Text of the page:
CHICAGO (Monday, July 2, 2012) – Biofuels Digest recently published an article featuring 12 innovation-stage companies worth keeping an eye on, and American Science and Technology was one of the companies included in that list.
Below is an excerpt, or you can find the full article here.
American Science and Technology Corporation
Typically, bio-oil produced from fast pyrolysis consists of a complex mixture of aliphatic and aromatic oxygenates (e.g., acids, aldehydes, ketones) and particulates (solids). It is very viscous, acidic and unstable liquid with relatively low energy density (16-19 MJ/kg) compared to conventional fossil oil (42-45 MJ/kg). However, as scientists and industries are developing technologies that can upgrade low quality bio-oil to high quality carbohydrate chains such as JP8, the fast pyrolysis process is becoming more and more attractive.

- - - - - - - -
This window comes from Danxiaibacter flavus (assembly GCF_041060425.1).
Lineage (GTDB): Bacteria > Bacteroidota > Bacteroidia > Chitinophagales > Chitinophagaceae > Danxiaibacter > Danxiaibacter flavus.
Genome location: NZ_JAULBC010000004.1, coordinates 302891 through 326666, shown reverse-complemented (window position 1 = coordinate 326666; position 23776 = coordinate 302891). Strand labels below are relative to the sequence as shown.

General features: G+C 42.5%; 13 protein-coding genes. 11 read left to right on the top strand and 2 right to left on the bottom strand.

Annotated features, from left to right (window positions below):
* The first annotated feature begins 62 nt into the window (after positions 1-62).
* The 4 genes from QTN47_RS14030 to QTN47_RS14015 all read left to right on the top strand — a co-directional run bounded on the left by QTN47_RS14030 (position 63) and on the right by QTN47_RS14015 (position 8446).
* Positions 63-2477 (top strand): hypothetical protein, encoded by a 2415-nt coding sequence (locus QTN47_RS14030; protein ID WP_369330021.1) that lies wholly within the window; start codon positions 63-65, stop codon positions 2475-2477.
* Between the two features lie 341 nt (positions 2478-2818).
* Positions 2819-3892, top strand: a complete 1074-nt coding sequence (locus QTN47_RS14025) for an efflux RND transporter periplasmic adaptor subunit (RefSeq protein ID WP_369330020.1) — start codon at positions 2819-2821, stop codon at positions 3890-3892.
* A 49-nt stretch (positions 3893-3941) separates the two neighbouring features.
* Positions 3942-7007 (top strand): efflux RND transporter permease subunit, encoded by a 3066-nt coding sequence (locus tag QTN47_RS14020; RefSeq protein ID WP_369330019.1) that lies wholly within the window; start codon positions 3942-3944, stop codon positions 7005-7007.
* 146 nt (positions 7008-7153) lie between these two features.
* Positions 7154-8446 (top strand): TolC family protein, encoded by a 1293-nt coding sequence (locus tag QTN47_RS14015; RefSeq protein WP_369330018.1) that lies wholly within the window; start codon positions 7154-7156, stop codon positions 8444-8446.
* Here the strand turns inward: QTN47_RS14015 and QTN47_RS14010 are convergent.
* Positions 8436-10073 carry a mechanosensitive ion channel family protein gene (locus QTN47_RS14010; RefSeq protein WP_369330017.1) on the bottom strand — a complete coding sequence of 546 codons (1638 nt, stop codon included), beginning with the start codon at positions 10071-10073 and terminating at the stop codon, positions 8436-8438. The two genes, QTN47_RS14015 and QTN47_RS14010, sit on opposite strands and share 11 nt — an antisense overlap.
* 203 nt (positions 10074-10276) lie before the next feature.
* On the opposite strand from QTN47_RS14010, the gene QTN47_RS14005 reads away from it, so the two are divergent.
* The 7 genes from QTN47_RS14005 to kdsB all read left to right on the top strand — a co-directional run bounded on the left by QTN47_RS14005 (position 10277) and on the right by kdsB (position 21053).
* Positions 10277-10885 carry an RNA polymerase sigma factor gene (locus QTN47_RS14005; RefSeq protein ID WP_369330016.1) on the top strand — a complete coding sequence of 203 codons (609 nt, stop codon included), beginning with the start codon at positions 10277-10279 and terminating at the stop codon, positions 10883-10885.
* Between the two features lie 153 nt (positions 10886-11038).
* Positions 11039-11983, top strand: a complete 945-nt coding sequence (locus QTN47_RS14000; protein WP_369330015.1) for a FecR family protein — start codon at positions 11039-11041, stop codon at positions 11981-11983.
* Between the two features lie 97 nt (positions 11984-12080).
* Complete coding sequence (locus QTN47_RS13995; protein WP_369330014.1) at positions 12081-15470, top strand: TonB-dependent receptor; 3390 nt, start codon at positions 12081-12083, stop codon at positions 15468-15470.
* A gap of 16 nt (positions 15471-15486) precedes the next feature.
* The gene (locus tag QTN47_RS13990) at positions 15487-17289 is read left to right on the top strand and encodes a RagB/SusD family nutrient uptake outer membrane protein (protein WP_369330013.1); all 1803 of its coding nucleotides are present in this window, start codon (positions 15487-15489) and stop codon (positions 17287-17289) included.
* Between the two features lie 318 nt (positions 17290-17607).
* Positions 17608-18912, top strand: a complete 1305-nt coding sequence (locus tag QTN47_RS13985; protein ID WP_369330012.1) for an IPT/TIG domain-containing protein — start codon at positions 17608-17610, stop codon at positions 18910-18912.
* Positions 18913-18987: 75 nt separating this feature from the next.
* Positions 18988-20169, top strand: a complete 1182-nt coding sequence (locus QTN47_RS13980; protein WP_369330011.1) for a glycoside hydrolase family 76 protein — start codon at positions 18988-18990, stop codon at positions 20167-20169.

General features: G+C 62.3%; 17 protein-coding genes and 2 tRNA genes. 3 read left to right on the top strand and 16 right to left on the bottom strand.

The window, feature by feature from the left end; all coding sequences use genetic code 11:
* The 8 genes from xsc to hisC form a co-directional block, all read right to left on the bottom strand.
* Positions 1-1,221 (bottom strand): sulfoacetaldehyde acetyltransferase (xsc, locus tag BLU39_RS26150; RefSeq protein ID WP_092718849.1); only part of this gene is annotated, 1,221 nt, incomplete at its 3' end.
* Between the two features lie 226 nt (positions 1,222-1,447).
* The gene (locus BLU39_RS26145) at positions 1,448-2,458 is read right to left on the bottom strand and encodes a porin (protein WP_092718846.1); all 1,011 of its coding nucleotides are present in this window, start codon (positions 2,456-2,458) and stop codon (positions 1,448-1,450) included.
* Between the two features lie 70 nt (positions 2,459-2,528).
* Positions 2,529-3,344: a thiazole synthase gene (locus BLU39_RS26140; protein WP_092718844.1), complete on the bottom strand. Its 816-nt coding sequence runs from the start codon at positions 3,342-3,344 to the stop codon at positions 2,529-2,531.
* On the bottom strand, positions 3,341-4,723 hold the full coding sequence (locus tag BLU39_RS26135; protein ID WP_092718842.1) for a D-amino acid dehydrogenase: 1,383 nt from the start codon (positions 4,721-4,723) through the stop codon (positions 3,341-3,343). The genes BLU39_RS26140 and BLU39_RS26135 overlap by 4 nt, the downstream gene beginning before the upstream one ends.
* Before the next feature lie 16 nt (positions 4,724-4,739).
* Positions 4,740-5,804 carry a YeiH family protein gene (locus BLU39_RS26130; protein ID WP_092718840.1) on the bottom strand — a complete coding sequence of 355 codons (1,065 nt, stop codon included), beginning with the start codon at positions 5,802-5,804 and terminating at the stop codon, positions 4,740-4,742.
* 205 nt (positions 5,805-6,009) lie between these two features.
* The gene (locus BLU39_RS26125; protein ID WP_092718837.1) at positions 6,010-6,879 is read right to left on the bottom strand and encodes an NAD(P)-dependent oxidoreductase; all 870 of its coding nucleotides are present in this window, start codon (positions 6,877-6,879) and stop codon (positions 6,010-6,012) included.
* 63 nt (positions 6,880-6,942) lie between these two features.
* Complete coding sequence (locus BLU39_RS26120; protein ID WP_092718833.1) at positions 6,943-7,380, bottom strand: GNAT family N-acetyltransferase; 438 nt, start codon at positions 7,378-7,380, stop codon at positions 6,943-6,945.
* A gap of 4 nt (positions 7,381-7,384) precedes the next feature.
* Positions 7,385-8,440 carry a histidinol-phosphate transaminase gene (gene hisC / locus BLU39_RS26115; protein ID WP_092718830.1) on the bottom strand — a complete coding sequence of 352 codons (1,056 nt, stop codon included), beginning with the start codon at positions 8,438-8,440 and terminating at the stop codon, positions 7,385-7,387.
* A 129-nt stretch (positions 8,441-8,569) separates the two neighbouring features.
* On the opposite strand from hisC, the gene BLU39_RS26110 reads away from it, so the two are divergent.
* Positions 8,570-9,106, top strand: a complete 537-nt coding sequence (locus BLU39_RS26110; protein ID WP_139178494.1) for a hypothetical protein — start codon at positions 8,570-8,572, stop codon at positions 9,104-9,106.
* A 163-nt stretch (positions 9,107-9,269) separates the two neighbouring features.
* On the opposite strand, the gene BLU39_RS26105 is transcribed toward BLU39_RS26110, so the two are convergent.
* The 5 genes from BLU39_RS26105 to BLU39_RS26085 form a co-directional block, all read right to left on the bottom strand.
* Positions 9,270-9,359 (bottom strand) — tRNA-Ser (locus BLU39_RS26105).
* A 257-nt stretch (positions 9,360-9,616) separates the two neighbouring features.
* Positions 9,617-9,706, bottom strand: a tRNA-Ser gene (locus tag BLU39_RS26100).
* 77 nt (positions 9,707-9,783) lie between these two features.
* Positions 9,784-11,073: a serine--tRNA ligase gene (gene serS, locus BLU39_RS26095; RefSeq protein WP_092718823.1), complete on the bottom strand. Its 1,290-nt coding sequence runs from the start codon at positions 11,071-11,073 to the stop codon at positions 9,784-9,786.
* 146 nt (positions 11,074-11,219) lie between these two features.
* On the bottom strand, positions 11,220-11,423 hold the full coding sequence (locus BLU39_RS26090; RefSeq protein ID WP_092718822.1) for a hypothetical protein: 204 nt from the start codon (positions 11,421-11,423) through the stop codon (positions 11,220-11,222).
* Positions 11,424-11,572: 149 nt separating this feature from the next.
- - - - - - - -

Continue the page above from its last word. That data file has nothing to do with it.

To make a use of bio oil driven from biomass, AST has at least three catalysts that can deoxygenate the bio oil and produce liquid hydrocarbon with an 8 to 12 carbon chain length (JP8) When coal and biomass are pyrolyzed together, the excess oxygen from biomass becomes available to hot tar and char. With proper catalyst the chemical reaction can be pushed to generate lot more syngas and leave behind low oxygen and rich carbohydrate blend of bio-oil and tar.
Why it’s hot
In a phrase, low-cost biofuels sooner than other pathways. For one, the military opportunities – think low-cost JP-8 military jet fuel. Recent operations by the United States (U.S.) military, including those in Iraq and Afghanistan, have highlighted the cost of JP-8 on the battlefield can go well over $100/gallon.
This activity proposes to produce JP-8 fuels using available biomass and domestic coal. Currently, a commercial technology for production of bio-based JP8 does not exist. Most of the research on production of bio-based JP8 is focused on conversion of sugars by chemical or microbial routes. During the last few years ARL has invested into several pretreatment technologies and some of them have proven to be very promising to provide feedstock (sugars) for conversion to bioJP8. But as of now, none of them have produced a mature technology that can produce JP8 at a price near the current fossil based fuels.